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City of Ocoee, Fire Fighters Union sign new 3-year contract

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Norine Dworkin

Founding Editor

Thursday, December 23, 2021


Norine Dworkin /VoxPopuli

Union Local 3623 President Chris Atalski (L) and Lt. Ron Tosi led the union negotiating team through nine months of bargaining sessions to a contract that union members voted overwhelmingly to accept.

After nearly a year of hard-fought negotiations that included accusations of bad faith bargaining on both sides, an impasse declaration, a breakdown of talks, and the appointment of a special magistrate to act as referee, the leaders of both the City of Ocoee and the fire fighters union managed to reach a collective bargaining agreement (CBA) on their own that both sides have hailed as fair.

Union Local 3623 announced Dec. 17 on its Facebook page that its leadership signed the 2020-2023 agreement with the city that morning. Union president Chris Atalski said in an interview that the union membership overwhelmingly voted in favor of the CBA.

“I’m happy about it. We’re happy about it. And the vote told us that we did a halfway decent job of making our members happy,” he said.

The CBA provides Ocoee’s fire fighters with a 12 percent raise over the contract’s three years: 3 percent in 2020-2021; 5 percent in 2021-2022 and 4 percent in 2022-2023. It’s a compromise that splits the difference between the 13.5 percent raise the union wanted and the 11.5 percent raise the city originally offered.

Commissioner George Oliver III, who represents District 4, described the CBA as a “fair agreement” for both parties, but added that in the future, the city could make “even more concessions” to increase fire fighter salaries to ensure the city remains competitive with Orange County and other municipalities.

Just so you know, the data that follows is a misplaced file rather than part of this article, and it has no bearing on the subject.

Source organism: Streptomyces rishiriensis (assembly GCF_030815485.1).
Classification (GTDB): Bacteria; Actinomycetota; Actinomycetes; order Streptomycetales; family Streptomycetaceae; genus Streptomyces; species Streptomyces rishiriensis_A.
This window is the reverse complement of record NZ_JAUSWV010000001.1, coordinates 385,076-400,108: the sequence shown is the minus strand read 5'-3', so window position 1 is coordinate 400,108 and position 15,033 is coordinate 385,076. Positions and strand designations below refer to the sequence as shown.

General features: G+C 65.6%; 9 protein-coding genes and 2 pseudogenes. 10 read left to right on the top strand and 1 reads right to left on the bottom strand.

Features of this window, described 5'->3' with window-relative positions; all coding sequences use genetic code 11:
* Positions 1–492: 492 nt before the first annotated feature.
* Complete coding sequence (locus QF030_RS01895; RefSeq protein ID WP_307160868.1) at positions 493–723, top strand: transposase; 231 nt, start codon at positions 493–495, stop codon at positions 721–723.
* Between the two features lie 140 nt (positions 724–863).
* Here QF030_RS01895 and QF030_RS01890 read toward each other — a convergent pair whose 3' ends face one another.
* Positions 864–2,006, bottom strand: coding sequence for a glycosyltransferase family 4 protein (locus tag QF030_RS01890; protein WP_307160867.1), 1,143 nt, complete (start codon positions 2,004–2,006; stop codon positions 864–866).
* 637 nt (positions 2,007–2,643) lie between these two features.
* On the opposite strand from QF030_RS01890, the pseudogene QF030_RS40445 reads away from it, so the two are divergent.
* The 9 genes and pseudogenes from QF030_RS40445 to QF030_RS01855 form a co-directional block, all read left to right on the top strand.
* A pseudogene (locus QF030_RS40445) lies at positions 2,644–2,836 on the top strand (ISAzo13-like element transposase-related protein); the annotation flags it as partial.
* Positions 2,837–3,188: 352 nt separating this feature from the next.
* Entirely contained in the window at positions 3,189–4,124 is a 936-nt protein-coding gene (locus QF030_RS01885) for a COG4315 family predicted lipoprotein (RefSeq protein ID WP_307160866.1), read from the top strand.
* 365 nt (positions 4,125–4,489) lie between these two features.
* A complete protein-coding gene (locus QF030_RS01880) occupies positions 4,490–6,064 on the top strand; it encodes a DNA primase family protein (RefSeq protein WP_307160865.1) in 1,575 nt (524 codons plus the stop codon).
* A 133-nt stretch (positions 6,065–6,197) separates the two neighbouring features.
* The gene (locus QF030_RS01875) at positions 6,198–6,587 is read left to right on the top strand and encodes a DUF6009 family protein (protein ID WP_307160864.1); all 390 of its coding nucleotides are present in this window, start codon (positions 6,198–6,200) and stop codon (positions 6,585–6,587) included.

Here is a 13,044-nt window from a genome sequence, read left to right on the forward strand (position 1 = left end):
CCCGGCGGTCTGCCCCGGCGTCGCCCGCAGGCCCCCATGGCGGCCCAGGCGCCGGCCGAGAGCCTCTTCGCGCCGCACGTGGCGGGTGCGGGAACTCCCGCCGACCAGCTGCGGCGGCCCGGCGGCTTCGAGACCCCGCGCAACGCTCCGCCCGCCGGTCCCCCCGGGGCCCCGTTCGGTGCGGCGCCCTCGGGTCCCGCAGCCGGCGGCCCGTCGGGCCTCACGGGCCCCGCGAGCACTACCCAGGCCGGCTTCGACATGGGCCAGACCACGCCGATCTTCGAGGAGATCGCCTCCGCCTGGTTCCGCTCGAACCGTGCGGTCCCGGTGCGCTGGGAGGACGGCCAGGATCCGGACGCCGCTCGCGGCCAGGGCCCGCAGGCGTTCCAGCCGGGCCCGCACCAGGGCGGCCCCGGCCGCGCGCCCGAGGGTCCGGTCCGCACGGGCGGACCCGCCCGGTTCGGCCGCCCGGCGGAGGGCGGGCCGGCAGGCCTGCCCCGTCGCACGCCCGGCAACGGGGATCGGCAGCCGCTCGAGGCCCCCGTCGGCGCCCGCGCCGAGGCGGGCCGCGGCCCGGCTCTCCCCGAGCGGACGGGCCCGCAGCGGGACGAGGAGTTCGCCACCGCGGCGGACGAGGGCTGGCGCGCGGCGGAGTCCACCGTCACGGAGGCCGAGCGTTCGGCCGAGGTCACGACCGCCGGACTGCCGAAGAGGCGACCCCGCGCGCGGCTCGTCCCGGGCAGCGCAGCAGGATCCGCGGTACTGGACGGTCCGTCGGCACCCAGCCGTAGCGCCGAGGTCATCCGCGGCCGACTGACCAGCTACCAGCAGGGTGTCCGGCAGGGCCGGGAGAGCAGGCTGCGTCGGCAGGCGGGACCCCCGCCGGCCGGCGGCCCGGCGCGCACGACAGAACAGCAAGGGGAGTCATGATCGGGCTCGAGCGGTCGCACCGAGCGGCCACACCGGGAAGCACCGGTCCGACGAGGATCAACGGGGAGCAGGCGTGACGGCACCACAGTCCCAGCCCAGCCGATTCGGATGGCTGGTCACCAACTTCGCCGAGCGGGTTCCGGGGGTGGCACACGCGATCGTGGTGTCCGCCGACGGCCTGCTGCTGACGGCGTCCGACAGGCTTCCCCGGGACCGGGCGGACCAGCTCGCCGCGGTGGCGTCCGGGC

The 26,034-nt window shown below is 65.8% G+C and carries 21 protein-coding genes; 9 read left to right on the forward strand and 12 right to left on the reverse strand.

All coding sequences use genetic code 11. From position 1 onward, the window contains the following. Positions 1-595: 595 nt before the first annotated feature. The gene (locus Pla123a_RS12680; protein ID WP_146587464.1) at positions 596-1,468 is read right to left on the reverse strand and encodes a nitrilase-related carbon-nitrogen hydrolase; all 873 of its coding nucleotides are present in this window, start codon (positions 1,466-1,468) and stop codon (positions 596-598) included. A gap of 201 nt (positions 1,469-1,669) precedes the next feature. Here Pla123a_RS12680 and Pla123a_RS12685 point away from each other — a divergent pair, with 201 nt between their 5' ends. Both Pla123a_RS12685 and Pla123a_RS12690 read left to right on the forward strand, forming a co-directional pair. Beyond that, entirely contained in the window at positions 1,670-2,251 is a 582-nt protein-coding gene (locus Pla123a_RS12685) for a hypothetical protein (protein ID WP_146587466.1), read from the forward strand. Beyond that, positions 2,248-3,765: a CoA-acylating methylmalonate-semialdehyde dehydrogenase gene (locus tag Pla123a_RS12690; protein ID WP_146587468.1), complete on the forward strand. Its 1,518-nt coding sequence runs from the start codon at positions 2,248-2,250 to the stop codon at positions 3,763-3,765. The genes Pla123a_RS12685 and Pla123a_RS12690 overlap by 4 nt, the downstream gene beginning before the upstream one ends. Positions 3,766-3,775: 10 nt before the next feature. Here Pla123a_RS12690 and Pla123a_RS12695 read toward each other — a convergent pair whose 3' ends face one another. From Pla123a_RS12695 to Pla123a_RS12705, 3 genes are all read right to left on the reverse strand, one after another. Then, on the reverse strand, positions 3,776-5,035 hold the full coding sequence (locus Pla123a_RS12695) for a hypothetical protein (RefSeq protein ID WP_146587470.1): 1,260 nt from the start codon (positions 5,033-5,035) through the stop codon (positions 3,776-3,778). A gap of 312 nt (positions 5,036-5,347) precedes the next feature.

“The agreement could be strengthened,” Oliver said. “Pay raises could be a little bit more to make sure we retain our competitive edge.”

Fire fighters joining the department now can expect to earn just over $15 an hour or $43,691.70 a year. In 2022-2023, the starting salary jumps to $44,565.50. Previous starting pay was $13.74, about $40,000, which had put Ocoee near the bottom of the pay scale for the region. Low pay was one of the key factors driving a mass exodus of fire fighters to other municipalities or out of the field altogether. Ocoee had lost 19 fire fighters in the last year alone. Now with a competitive salary, the hope is Ocoee’s fire department can attract and retain talent.

“We are excited. Hopefully some of the bleeding will stop,” Atalski said in an email.

A hard-won fight

The 2020-2023 CBA is good news for the union. But the union negotiating team fought hard for every gain in the contract.

“We had to. We were losing people left and right,” Atalski said. “The city likes to take advantage of us and see how hard we’re going to fight for the things that we want. They didn’t willingly give us anything. They just knew they had a fight, and they wanted to fight it till the end.”

Fire fighters started 2021 with a “zombie contract.” Contracts run three years, October 1 through September 30, to match the city's fiscal year. But by the time the union and city had reached an agreement on the 2017-2020 contract — in December 2020 — it was expired. 

Atalski, who took over as union president in February after the previous president was wrongfully terminated, immediately began working on the 2020-2023 contract. It was a laborious process. In July, the union declared an impasse — the first time the union had ever called an impasse — which necessitated a hearing before a special magistrate who would then deliver rulings on the outstanding issues of the contract. They’d made some progress but were still far apart and dug in on big issues like wages, grievance procedures, and incentive packages.

It was at the impasse hearing in October, that Atalski overheard city negotiators discussing the possibility of settling with the union before the magistrate delivered his verdict. The union reached out; the city was receptive. Perhaps motivated by not having to pay the magistrate to pick through the contract and come back with a deal that neither party liked, representatives from both sides hunkered down to see if they could finally hammer out an acceptable agreement themselves.